Administration's Strategy for Afghanistan and Pakistan
Secretary of State
(9:30 a.m. EST)
Chairman Levin, Senator McCain, members of the Committee, I am grateful for this opportunity to testify before so many former colleagues and friends. My experience on this Committee helped form my views on many of the issues facing our nation. And it’s a privilege to be here before you now in this different role.
Yesterday, President Obama presented the Administration’s strategy for Afghanistan and Pakistan. Today, Secretary Gates, Admiral Mullen, and I will all be providing you with additional details. But let me speak briefly at a more personal level about why we are making this commitment. Simply put, among a range of difficult choices, this is the best way to protect our nation now and in the future.
The extremists we are fighting in Afghanistan and Pakistan have attacked us and our allies before. If we allow them access to the very same safe havens they used before 2001, they will have a greater capacity to regroup and attack again. They could drag an entire region into chaos. Our civilian and military leaders in Afghanistan have reported that the situation is serious and worsening, and we agree.
In the aftermath of September 11th, I grieved with sons, daughters, husbands, wives whose loved ones were murdered. It was an attack on our country and an attack on the constituents I then represented. I witnessed the tragic consequences in the lives of thousands of innocent families and the damage done to our economy and our sense of security. So I feel a personal responsibility to help protect our nation from such violence.
The case for action against al-Qaida and its allies has always been clear, but the United States course of action over the last eight years has not. The fog of another war obscured our focus. And while our attention was focused elsewhere, the Taliban gained momentum in Afghanistan. And the extremist threat grew in Pakistan – a country with 175 million people, a nuclear arsenal, and more than its share of challenges.
It was against this backdrop that President Obama called for a careful, thorough review of the strategy. I was proud to be a part of that process, which questioned every assumption and took nothing for granted. And our objectives are clear: We will work with the Afghan and Pakistani governments to eliminate safe havens for those plotting to attack against us, our allies, and our interests; we will help to stabilize a region that we believe is fundamental to our national security; and we will develop a long-term, sustainable relationship with both Afghanistan and Pakistan so that we do not repeat the mistakes of the past. The duration of our military presence is not open-ended, but our civilian commitment must continue even as our troops begin eventually to come home.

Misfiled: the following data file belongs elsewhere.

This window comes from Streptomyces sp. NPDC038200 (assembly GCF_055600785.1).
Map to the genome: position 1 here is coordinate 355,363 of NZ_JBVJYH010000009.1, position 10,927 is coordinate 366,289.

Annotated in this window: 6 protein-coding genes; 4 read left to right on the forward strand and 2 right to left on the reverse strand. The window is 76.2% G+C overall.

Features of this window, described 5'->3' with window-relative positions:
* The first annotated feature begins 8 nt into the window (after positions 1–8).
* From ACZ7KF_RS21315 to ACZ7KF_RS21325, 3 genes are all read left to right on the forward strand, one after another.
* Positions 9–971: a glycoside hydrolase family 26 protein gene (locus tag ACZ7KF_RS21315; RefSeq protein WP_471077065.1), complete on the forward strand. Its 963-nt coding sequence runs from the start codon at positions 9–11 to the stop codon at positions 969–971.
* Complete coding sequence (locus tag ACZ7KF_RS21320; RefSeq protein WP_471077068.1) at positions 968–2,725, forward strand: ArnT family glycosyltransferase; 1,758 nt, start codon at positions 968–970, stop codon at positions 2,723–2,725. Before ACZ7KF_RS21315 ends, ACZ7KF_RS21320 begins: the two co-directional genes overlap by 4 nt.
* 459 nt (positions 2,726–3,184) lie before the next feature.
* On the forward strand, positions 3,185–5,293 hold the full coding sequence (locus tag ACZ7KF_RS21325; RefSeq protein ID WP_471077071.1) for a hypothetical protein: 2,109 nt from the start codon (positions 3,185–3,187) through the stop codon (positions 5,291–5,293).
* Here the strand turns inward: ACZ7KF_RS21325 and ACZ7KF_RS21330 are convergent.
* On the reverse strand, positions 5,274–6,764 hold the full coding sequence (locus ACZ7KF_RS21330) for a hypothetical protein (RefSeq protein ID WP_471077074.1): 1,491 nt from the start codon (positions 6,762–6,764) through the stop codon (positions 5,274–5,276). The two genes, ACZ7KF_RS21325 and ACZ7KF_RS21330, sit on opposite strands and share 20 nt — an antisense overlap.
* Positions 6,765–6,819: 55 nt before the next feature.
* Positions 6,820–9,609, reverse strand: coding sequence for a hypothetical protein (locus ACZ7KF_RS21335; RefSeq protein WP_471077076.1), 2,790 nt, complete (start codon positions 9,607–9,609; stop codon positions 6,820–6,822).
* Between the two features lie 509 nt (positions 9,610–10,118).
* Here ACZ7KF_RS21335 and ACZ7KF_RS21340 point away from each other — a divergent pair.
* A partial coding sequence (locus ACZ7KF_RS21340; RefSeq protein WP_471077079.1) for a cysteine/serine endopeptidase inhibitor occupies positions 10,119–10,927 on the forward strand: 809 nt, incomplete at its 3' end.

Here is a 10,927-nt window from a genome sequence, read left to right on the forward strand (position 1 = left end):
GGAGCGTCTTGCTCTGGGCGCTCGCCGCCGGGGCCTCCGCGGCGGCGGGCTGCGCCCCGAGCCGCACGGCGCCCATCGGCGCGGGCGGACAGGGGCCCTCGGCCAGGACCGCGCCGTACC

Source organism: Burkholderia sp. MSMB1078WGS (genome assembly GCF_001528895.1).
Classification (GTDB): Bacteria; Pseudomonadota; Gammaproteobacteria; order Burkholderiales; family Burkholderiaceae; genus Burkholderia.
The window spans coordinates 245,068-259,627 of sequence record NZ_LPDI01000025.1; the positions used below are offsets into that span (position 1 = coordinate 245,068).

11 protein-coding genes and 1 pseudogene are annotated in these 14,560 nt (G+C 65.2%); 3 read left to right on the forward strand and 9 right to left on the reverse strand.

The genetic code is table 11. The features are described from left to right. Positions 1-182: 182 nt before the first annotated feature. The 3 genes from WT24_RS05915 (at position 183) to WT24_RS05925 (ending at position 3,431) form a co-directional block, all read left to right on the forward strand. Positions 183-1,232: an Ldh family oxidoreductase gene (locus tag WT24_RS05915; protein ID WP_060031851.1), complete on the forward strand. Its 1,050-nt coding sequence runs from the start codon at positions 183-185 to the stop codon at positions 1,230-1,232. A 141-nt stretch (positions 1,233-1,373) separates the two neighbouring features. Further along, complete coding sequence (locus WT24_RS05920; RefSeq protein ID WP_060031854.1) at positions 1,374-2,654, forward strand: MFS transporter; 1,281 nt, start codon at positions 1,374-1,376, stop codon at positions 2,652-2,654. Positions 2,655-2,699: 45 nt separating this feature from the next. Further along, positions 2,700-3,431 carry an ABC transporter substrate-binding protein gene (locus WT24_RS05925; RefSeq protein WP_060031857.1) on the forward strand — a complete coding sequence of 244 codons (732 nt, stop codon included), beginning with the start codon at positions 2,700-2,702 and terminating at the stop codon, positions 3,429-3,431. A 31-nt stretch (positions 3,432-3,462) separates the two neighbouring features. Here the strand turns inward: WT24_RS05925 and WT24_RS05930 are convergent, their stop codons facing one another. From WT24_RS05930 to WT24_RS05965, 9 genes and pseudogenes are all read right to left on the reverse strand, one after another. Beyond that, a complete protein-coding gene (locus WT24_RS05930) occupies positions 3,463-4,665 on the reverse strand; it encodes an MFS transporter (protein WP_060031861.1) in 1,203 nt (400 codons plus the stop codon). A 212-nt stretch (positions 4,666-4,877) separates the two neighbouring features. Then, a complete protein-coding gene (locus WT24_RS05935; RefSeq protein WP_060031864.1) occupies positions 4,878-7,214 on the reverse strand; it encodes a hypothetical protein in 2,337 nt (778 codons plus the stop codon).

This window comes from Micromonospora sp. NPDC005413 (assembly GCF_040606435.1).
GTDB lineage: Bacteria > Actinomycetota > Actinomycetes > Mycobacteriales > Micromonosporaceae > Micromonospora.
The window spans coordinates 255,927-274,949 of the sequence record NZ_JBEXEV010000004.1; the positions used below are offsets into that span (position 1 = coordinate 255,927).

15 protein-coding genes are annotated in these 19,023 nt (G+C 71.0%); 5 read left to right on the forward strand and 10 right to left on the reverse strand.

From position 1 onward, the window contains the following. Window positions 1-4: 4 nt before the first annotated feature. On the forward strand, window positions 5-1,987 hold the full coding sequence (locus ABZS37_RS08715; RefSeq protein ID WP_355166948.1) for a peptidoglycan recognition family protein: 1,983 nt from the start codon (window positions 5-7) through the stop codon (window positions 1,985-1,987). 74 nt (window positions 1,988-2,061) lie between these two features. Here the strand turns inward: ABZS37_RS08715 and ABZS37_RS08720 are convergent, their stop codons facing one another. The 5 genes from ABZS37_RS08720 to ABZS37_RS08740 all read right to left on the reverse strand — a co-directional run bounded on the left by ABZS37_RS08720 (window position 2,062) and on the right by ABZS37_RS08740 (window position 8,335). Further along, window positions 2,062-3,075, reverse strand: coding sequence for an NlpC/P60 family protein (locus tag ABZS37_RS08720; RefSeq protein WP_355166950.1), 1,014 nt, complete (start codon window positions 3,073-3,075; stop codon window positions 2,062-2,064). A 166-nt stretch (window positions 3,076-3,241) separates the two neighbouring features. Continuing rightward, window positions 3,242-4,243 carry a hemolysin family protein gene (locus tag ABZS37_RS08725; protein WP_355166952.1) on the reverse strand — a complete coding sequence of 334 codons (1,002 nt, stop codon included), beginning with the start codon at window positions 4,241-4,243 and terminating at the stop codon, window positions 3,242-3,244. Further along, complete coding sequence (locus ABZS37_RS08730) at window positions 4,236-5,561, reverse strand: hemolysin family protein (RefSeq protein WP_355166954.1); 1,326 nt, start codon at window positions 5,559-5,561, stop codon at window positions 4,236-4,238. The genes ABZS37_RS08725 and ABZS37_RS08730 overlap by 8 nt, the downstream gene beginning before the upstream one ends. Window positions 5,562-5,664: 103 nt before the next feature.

Accomplishing this mission and ensuring the safety of the American people will not be easy. It will mean sending not only more troops, but more civilians and more assistance to Afghanistan, and significantly expanding our civilian efforts in Pakistan.
The men and women carrying out this military-civilian mission are not members of a list or items on a PowerPoint slide. They are our friends and neighbors, our sons and daughters, our brothers and sisters. And we will be asking them and the American people to make extraordinary sacrifices on behalf of our security. I want to assure this Committee that I know takes its oversight responsibility so seriously that we will do everything we can to make sure their sacrifices are honored and make our nation safer.
The situation in Afghanistan and Pakistan is serious, but it is not, in my view, as negative as frequently portrayed in public. And the beginning of President Karzai’s second term has opened a new window of opportunity. We have real concerns about the influence of corrupt officials in the Afghan Government, and we will continue to pursue them. But in his inauguration speech last week that I was privileged to attend, I witnessed President Karzai’s call for a new compact with his country. He pledged to combat corruption, improve governance, and deliver for the people of his country. His words were long in coming, but they were welcome. They must now be matched with action. The Afghan people, the United States, and the international community must hold the Afghan Government accountable for making good on these commitments. We will help by working to strengthen institutions at every level of Afghan society so we don’t leave chaos behind when our combat troops begin to depart.
The President has outlined a timeframe for transition to Afghan responsibility, something that President Karzai assumed would happen, and which we took as a very good sign of a renewed understanding of the necessity of Afghanization. That transition will begin in the summer of 2011, when we expect Afghan security forces and the Afghan Government will have the capacity to start assuming ownership for defending their own country. As the President has said, we will execute the transition responsibly, taking into account conditions on the ground. But we think a timeframe for such a transition will provide a sense of urgency in working with the Afghan Government.